“What does our respectful job mean if we are sidelined with nobody greeting us or talking to us? When will our school buildings improve their grade from just a chicken coop? Here is buried the remains of a teacher, who died of starvation after living on a salary that runs out in only one day.”
These are lines from his poem read by a noted educator and a former rector of Jakarta Teachers Training Institute, Winarno Surachmad. Unfortunately they were read in the presence of Josef Kalla, the Vice President, at the 60th anniversary celebration of the Indonesian Teachers Association (PGRI) held yesterday in Solo.
And JK took umbrage.
Kalla said he understood that teachers were not paid well enough, but maintained that such an expression of pessimism was unnecessary.
“I know our school buildings are not that luxurious, but I’m convinced they are not like chicken coops. I know your salary is low, but it will not run out in just a day,” Kalla said. “If we all work hard, our economy will improve and everybody will be well-paid.”
Prior to his departure back to Jakarta later in the day, Kalla said the poetry was offending. “Teachers form the nation’s soul and character. If you mock the nation, who will respect it? This country needs high spirits to develop,” Kalla explained.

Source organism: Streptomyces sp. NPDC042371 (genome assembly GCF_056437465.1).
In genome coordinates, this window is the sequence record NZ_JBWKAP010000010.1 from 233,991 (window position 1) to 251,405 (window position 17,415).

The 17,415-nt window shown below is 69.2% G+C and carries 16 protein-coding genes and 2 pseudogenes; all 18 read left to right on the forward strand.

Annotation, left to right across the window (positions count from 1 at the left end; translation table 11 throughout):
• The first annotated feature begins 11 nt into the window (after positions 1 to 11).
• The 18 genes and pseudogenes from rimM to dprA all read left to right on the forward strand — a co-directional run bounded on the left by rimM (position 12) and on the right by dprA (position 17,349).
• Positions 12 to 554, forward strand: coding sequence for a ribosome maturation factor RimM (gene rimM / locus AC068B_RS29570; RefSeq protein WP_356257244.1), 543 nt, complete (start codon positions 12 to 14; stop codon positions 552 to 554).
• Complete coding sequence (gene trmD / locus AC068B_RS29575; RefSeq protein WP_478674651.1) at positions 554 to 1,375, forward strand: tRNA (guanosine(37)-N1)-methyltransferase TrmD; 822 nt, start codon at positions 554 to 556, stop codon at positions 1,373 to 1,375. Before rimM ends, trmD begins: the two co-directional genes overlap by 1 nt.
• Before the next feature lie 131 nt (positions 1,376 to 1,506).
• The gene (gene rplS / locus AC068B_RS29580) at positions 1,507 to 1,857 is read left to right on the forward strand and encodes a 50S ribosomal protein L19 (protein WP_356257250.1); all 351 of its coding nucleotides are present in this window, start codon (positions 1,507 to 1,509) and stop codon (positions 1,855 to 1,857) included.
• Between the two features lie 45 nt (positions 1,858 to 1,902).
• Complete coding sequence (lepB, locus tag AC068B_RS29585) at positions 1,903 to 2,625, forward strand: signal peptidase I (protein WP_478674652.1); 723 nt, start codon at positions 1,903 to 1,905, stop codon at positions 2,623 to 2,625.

High spirits and low salaries are an unbalanced distortion. Where is the dedication if teachers have to take secondary jobs to support their families?
Kalla is, of course, a millionaire from his business interests. New entrants to the teaching profession earn less than Rp.1 million ($100) a month.
Teachers with small take-home pay have no spare money to buy good books to increase their relevant knowledge. Many do not even have enough money to subscribe to newspapers.
Some teachers are lucky enough to have regular obyekan (incidental money-making projects) at schools during office hours. While others have to do side jobs after work.
But not many teachers are willing to become ojek (motorcycle taxi) drivers or sellers of lottery tickets. Most use their spare time to choose safer more “socially acceptable” jobs such as private tutoring.
In urban areas, as elsewhere, there is a drift towards a guiltless, indeed self-righteous, middle-class acceptance of the superiority of private education. So-called National Plus schools have mushroomed here in Jakarta. The majority seem to have a profit motive as their raison d’être with only notional regard towards educational excellence.
It’s hard being a parent having to select the best school for our kids. I venture that it’s even harder being a caring professional teacher.
It’s surely time for SBY and his government to recognise their responsibility towards the future well-being of Indonesia (and his own legacy) by agreeing to implement the constitutionally obligated 20% of the budget towards education. Take a leaf out of the Jakarta administration by implementing a living allowance ~ an extra Rp.1 million per month this year, to be doubled next year.
Offer teacher upgrading courses, both skills and subject based, with incentives for dedication to the job. The extra pay and recognition can only make the profession more rewarding.
Happier teachers will make happier students. And one less worry for we parents.
MEMO TO SBY
Put Kalla in detention and make him write 100 lines.
I must respect teachers.